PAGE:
Tag Archives: Guardian

Atheist bigotry

Can anyone explain how and when Sam Harris became an atheist spokesman? I missed the email.
Which is lucky, because I find many of his views (eg he thinks torture is ok) as repellent and unrepresentative of mine as, say, the average muslim would find the views of the latest islamic wingnut hate figure.
There’s a superb – if unfashionably long – piece by Glenn Greenwald in the Guardian about his response to Murtah Hussein’s article on Al Jazeera. and Nathan Lean in Salon – both of whom pointed out the bigotry expressed by the atheist media stars.

Contrary to the assumptions under which some Harris defenders are laboring, the fact that someone is a scientist, an intellectual, and a convincing and valuable exponent of atheism by no means precludes irrational bigotry as a driving force in their worldview. Glenn Greenwald in the Guardian

I’m talking about Greenwald’s, rather than the other, articles because:

  • I wouldn’t have seen the other posts except for his article;
  • His arguments seem self-evidently true to me; and
  • because his article attracted a flurry of comments. (4913 at the moment of writing this.) I find many of those comments, at the least, disturbing, even allowing for the fact that the Guardian’s comment pages have basically become a vanity publishing platform for trolls.

Commenters referred to Greenwald’s being a gay jew:

“As a gay Jew, you must realise that in most Middle Eastern countries you would be persecuted. The exception being Israel.”

” If Glen expected to be an open and practicing gay man in Qatar he would be imprisoned.”

I presume that these rational beings have not come across the concept of a non-sequitur. The only way to read this is that these people genuinely believe that Islam is a huge monolithic block, that every person born a muslim is responsible for every injustice committed by every other muslim and any other majority islamic state, and so on.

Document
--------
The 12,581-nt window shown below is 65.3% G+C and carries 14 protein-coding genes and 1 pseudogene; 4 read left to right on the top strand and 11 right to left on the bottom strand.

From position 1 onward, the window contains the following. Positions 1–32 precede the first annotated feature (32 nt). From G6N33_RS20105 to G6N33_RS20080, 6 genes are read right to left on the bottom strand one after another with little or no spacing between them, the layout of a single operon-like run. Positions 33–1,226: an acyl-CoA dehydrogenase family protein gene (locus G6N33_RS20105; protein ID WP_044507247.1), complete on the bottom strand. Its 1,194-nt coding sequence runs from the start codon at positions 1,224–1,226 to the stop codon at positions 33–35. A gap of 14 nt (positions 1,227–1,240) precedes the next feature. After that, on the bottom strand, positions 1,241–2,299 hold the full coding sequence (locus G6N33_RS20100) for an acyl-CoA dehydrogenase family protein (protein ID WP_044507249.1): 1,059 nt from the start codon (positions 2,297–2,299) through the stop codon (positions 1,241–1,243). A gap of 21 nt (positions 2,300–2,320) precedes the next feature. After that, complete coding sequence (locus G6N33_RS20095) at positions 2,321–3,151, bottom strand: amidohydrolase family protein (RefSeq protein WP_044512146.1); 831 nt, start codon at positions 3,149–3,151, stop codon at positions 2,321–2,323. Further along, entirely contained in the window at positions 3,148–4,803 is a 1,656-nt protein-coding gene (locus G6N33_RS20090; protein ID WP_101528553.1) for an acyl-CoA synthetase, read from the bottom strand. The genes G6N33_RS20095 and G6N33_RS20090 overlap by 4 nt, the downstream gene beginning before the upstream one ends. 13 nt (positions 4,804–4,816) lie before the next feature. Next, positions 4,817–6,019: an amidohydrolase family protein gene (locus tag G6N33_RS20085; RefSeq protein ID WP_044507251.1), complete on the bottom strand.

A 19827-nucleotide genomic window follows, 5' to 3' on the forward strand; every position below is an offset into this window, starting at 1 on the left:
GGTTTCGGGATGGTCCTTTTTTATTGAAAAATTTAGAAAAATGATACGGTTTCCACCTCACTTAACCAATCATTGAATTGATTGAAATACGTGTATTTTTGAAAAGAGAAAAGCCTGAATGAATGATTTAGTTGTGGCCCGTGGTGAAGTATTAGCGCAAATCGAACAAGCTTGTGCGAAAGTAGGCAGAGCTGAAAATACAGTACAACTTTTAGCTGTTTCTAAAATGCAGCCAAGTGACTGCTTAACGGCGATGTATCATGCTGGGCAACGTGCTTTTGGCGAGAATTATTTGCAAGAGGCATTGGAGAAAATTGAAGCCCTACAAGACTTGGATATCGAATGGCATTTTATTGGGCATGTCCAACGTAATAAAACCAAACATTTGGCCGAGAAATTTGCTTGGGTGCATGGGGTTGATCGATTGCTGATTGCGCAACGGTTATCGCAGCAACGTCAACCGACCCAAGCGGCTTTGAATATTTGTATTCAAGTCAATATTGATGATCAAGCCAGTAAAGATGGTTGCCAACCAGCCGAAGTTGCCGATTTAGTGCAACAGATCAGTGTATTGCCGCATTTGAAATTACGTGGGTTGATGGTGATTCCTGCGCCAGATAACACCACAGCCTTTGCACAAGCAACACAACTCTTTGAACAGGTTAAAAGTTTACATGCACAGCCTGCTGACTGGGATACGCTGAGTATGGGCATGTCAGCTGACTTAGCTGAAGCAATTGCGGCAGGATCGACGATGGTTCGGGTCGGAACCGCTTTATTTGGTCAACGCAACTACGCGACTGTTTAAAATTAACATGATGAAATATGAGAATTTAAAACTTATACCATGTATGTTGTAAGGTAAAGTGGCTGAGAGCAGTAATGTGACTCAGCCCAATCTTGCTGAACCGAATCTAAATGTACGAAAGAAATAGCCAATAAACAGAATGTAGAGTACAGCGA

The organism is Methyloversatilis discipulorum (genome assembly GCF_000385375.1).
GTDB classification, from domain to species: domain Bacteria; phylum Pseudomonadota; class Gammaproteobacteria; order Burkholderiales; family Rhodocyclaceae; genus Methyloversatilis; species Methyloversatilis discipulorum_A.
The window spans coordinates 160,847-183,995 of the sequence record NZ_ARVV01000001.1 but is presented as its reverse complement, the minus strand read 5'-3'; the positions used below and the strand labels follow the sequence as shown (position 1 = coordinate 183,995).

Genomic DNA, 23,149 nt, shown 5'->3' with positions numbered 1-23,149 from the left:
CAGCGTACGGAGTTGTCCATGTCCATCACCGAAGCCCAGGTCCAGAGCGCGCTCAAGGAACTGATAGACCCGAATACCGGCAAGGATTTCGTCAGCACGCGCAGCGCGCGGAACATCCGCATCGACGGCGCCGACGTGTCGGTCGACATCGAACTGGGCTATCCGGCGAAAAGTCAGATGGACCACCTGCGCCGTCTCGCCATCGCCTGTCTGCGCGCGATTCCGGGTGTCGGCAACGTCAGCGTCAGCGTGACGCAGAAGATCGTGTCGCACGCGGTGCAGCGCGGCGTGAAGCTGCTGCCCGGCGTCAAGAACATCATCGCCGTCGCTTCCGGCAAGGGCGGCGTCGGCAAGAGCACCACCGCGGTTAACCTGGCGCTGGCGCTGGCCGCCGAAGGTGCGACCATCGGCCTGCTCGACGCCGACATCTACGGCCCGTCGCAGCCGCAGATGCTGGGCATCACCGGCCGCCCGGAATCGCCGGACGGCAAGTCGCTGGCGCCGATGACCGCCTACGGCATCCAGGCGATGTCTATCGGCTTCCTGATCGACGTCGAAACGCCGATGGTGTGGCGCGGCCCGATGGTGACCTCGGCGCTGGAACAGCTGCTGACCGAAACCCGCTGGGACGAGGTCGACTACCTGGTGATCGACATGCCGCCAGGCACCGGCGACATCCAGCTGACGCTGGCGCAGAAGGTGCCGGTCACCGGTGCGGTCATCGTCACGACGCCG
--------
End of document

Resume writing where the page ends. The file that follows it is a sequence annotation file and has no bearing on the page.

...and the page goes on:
In one comment, a Harris defender complained that his words had been taken out of context, then provided the “context” which turned out to be at least as disturbing as the paraphrase.
I am particularly offended that the pro-Harris writers seek to present themselves as the defenders of a rational scientific worldview. And then take their political and social opinions straight from the “Holy Book of Neocon Ideas about Global Politics.”
“Bugger rationality in that case, then, fellow rational people. Don’t bother trying to understand global politics and religion, because they’re really really hard to follow and you might find your simplistic world views too hard to maintain. Just keep your minds closed and go along with the war and torture stuff. It’s not as if non-atheists are human beings or anything.”
That is the Sam Harris message and it seems to have had at least a greater than zero influence on fools.

Self belief

The philosopher Julian Baggini discussed the silly Pascal’s Wager in the Guardian. He argued that even the Simpsons had presented a more logical view.

even Homer Simpson can see the problem with this: “What if we’ve picked the wrong religion? Every week we’re just making God madder and madder?” (Julian Baggini)

Baggini was sparked by a journal article by Tim Mawson, which basically presented Pascal’s Wager in a slightly new guise:

In this paper, I argue that atheists who think that the issue of God’s existence or non-existence is an important one; assign a greater than negligible probability to God’s existence; and are not in possession of a plausible argument for scepticism about the truth-directedness of uttering such prayers in their own cases, are under a prima facie obligation to pray to God that He stop them being atheists. (Tim Mawson)

What?!? What sort of “atheist” assigns a greater than negligible probability to the existence of a personal god who listens to individuals’ prayer requests and gives them what they ask for? No sort. There must be many church ministers – at least in the non-fundamentalist wings of the christian churches – who wouldn’t accept such a concept of “god”.

In any case, as Baggini points out, the atheist praying for belief would come smack bang up against the question “Which god, then?” It could be very dangerous to pick just one, from the many pantheons of gods that we even know about, and risk enraging all the others. (As in Homer’s Wager, Odin might be mightily pissed off if I were to pick Isis.) Don’t despair, all you other atheists. I think I can solve the problem for you.